Astros’ window of contention should be open for quite some time
By Cody Poage
With another postseason appearance guaranteed, the Astros’ window of contention should remain open beyond this year.
The last time the Astros qualified for the postseason in back-to-back years was in 2004-2005. Until the 2017 championship, Houston’s 2004 and 2005 teams were the gold standard of postseason baseball in the city. Let’s just say that a consistent presence in postseason baseball isn’t a constant reality in Houston.
That said, the Astros should have an open contention window for quite some time. Controllable talent is littered across the active roster with more coming along in the minors. Even if certain players were to leave the team in the coming years, Houston’s front office has built an infrastructure that should provide quality replacements. If you may recall, general manager Jeff Luhnow is originally from the Cardinals organization, who are notorious for producing quality major league talent nearly every season. No, I do not expect for the Astros to witness another sharp decline any time soon.
But how long will the Astros’ current window remain open? That’s a hard question to answer as we do not know the future. Baseball, like many avenues in life, seems to be random at times. Or a lot of the time. There are no guarantees. At the same time, we can make reasonable assumptions. For example, the Astros have Jose Altuve locked up long-term. You know that a long-term contract for each of George Springer, Carlos Correa, and Alex Bregman is on the agenda for Luhnow and the front office sometime in the future. Whether the organization actually succeeds or not is another question.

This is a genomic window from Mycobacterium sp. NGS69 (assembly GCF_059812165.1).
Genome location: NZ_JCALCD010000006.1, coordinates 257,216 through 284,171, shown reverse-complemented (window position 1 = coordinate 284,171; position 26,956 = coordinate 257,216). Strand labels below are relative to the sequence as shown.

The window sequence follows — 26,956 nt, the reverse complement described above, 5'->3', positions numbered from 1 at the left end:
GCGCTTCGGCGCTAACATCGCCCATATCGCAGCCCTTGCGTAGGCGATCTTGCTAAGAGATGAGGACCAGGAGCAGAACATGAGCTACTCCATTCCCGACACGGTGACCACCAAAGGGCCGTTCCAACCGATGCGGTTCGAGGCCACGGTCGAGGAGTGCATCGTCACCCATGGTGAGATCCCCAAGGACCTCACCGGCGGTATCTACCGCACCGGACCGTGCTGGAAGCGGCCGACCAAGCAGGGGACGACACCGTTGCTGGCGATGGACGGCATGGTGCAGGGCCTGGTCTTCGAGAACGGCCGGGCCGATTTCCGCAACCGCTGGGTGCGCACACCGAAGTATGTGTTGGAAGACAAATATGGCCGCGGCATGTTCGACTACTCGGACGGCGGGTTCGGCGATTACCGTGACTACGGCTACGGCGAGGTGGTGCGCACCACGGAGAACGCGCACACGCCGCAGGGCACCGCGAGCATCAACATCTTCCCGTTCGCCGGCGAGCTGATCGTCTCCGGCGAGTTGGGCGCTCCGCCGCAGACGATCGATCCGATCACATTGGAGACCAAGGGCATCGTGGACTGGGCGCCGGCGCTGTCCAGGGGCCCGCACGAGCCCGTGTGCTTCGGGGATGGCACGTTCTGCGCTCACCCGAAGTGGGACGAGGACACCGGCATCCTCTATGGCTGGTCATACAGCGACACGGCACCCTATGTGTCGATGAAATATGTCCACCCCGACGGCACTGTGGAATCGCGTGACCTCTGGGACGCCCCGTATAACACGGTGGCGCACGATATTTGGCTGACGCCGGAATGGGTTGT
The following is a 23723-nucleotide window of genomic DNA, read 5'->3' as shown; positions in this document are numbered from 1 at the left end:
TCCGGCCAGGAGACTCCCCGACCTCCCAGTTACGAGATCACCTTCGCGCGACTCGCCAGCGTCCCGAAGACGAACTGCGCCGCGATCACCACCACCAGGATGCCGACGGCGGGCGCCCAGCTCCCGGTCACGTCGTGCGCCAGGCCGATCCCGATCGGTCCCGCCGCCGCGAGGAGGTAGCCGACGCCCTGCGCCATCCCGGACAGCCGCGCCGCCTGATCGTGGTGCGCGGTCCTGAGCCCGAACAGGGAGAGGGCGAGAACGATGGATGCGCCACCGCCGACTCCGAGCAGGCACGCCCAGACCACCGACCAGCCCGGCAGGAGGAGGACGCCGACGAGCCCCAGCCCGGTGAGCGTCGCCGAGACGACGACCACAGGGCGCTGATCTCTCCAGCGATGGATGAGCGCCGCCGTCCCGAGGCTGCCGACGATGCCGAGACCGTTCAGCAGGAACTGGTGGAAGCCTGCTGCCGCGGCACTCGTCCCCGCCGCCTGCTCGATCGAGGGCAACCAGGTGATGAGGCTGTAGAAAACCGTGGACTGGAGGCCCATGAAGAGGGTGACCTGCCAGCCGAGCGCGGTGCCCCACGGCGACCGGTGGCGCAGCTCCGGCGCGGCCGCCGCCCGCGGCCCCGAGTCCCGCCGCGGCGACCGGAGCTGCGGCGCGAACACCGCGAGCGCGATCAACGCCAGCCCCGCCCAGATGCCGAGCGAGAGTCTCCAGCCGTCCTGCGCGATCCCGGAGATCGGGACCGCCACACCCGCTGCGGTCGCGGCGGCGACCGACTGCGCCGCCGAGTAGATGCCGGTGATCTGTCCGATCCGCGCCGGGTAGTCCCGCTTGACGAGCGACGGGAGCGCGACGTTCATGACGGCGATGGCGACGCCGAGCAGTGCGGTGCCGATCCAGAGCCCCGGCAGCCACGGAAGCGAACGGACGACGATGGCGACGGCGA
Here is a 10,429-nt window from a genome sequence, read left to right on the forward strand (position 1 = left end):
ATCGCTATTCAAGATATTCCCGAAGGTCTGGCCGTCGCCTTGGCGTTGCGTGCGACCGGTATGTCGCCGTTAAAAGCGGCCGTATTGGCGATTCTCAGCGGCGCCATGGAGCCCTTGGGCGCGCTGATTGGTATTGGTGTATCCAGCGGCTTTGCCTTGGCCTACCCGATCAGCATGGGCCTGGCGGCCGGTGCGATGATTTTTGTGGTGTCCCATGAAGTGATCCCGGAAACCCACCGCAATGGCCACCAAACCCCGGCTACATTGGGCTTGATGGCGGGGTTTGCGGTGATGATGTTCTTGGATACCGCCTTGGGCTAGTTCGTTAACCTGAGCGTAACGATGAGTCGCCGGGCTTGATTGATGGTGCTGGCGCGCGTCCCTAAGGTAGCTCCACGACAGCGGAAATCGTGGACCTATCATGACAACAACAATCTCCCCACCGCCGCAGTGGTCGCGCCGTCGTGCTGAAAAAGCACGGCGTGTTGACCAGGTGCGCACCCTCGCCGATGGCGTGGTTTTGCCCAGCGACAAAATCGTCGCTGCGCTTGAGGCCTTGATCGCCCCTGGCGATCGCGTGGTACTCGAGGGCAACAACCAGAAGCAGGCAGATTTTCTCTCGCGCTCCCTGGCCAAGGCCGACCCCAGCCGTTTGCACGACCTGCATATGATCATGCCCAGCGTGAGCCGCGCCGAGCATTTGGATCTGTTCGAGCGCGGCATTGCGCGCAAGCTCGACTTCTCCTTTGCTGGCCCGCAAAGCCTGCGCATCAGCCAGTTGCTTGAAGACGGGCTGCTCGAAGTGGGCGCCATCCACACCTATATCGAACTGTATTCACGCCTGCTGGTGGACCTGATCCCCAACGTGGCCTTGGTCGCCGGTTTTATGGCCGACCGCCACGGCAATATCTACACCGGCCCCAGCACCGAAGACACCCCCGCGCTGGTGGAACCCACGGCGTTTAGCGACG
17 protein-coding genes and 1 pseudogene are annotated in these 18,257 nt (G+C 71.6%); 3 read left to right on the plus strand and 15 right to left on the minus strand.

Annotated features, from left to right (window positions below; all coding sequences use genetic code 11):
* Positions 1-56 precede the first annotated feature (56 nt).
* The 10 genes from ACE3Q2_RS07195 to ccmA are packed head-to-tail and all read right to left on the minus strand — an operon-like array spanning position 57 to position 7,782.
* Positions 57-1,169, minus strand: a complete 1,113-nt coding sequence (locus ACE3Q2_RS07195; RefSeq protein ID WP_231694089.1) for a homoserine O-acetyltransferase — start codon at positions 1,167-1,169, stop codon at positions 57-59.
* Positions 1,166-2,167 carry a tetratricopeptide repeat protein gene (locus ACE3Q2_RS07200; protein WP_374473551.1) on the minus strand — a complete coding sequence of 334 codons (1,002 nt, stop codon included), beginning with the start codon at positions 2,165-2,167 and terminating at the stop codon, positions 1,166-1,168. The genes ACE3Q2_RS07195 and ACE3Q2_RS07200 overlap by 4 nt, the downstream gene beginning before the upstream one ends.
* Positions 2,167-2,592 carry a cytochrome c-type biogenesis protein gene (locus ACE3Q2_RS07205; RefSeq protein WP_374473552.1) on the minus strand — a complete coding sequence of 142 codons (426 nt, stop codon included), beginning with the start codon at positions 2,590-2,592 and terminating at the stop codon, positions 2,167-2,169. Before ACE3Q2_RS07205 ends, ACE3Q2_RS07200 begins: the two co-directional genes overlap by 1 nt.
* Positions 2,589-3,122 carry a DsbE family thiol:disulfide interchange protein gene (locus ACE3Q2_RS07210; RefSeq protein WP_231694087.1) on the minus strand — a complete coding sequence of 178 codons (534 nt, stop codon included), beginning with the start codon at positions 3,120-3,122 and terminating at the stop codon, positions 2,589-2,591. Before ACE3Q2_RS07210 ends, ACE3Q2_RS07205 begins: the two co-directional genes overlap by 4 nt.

Say if Houston does retain any combination of those three players, then the core will remain somewhat intact. That’s still an excellent place to start. Multiple players on the roster today figure to be in long-term plans beyond 2019 and 2020. Prospects in the minor leagues are also vital parts of the future. Take the recent performances from Framber Valdez and Josh James as examples. While both pitchers are only at the beginning of their respective major league careers, Valdez and James have shown promise. You can’t help but be excited about their potential. The same goes for Forrest Whitley, Kyle Tucker, Yordan Alvarez, and others. Unlike the Astros’ farm system in the early 2000’s, the farm system shouldn’t evaporate and leave the team with glaring needs. Out of all the positions though, the starting rotation may hold the most extended concern in the long-term. Dallas Keuchel and Charlie Morton are scheduled to be free agents following the conclusion of the 2018 season with Justin Verlander entering the open market next year.
If I were to make a reasonable assumption, I would expect that the Astros current window should remain open through the 2020 season. If top prospects pan out like we hope they would, the window will stay open. If not, then the franchise should make the appropriate adjustments. While I do not like projecting championships as postseason baseball is a crapshoot at times (see the 1990’s to early 2000’s Braves), the Astros should remain competitive for a long time.